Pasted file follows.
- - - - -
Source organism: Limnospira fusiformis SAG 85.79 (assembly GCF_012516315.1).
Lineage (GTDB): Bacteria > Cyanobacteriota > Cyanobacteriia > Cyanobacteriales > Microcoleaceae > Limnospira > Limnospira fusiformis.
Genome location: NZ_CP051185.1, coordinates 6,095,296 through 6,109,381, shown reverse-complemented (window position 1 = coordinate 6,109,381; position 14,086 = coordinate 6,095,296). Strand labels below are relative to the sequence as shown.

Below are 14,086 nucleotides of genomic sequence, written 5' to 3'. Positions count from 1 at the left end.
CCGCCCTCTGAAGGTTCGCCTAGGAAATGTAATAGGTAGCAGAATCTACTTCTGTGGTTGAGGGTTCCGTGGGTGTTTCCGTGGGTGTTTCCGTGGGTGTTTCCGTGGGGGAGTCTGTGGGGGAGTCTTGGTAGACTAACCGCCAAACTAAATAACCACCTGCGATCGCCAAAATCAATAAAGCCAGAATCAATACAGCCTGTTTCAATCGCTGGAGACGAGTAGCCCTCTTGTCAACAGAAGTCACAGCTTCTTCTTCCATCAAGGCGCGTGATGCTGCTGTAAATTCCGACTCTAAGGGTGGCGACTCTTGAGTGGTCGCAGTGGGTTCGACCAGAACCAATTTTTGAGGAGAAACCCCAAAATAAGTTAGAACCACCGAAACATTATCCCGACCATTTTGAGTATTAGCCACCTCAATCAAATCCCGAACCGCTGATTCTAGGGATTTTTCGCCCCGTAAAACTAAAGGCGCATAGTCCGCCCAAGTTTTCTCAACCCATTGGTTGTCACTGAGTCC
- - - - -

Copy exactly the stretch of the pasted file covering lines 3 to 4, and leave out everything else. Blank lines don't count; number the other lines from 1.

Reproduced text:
Genome location: NZ_CP051185.1, coordinates 6,095,296 through 6,109,381, shown reverse-complemented (window position 1 = coordinate 6,109,381; position 14,086 = coordinate 6,095,296). Strand labels below are relative to the sequence as shown.

Below are 14,086 nucleotides of genomic sequence, written 5' to 3'. Positions count from 1 at the left end.